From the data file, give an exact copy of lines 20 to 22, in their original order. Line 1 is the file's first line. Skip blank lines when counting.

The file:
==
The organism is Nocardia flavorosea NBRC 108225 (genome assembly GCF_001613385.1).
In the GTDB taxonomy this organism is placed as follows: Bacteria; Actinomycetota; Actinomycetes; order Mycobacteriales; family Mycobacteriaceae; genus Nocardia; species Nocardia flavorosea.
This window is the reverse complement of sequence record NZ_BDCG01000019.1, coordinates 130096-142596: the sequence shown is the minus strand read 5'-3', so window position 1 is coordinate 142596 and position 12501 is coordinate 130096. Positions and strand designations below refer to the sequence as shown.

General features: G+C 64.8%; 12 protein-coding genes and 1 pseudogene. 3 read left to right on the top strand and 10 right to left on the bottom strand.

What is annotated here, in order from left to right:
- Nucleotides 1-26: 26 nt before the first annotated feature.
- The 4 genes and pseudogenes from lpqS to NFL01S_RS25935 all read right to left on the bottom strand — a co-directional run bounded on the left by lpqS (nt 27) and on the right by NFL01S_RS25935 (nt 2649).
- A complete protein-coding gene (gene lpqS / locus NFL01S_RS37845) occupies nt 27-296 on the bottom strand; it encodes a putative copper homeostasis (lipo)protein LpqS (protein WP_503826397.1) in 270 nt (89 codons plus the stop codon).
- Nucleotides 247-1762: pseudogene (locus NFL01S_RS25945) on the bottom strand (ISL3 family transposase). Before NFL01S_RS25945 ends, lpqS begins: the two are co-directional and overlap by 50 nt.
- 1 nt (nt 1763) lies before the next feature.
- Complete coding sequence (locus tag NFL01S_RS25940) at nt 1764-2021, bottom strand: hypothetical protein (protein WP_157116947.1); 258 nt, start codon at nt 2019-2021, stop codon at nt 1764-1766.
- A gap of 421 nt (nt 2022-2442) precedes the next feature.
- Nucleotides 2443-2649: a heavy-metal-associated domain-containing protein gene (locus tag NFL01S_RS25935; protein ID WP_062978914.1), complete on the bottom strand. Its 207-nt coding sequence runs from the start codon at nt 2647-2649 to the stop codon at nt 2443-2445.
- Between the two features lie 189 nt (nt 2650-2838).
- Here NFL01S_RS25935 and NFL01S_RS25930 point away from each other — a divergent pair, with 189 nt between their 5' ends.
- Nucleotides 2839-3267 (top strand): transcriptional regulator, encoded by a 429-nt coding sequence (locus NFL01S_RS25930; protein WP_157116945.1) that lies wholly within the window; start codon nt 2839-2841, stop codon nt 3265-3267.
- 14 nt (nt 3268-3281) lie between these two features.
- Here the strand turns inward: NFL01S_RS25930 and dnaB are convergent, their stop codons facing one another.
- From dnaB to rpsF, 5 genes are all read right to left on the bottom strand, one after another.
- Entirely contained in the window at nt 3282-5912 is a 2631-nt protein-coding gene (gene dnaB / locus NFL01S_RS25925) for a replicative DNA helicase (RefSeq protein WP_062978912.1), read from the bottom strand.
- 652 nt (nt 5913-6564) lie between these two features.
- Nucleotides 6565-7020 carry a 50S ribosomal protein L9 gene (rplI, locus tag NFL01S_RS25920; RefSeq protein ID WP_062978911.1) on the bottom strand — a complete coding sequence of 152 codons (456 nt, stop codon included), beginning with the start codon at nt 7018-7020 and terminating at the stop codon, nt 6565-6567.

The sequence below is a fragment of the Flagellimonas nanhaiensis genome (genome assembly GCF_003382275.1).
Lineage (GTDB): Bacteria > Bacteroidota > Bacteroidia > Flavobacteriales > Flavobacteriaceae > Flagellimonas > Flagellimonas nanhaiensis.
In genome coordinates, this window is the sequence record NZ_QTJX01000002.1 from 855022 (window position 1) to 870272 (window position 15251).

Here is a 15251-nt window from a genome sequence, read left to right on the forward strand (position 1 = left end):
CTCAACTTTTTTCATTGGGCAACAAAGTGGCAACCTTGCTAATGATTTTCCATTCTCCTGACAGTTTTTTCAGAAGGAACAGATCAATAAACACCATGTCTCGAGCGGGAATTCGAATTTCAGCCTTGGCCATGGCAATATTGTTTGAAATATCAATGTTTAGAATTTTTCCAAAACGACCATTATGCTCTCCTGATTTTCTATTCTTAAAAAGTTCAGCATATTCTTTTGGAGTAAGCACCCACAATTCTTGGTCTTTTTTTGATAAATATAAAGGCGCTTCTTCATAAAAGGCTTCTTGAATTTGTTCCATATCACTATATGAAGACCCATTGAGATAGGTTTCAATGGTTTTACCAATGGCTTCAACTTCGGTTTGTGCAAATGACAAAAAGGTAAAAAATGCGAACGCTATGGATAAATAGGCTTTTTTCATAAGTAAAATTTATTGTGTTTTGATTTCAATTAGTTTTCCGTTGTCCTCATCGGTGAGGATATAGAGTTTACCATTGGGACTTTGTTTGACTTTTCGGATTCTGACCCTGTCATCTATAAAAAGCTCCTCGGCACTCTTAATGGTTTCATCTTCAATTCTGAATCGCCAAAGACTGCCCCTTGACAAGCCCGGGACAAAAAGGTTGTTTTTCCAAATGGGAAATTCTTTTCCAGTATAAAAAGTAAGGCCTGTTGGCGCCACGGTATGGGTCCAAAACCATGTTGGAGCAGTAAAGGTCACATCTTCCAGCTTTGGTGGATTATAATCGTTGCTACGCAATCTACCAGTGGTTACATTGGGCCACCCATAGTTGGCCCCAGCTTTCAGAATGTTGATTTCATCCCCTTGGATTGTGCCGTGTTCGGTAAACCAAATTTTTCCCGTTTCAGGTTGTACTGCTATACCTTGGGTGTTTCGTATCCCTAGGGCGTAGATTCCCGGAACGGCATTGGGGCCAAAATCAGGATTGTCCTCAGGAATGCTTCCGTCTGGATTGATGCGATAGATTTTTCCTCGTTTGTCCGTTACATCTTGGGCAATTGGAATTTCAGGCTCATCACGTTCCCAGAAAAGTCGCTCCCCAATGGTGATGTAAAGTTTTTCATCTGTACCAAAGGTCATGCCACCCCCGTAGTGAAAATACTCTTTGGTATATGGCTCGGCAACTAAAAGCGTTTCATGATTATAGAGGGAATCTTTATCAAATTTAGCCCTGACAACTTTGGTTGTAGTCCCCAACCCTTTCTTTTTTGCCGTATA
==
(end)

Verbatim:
- Entirely contained in the window at nt 3282-5912 is a 2631-nt protein-coding gene (gene dnaB / locus NFL01S_RS25925) for a replicative DNA helicase (RefSeq protein WP_062978912.1), read from the bottom strand.
- 652 nt (nt 5913-6564) lie between these two features.
- Nucleotides 6565-7020 carry a 50S ribosomal protein L9 gene (rplI, locus tag NFL01S_RS25920; RefSeq protein ID WP_062978911.1) on the bottom strand — a complete coding sequence of 152 codons (456 nt, stop codon included), beginning with the start codon at nt 7018-7020 and terminating at the stop codon, nt 6565-6567.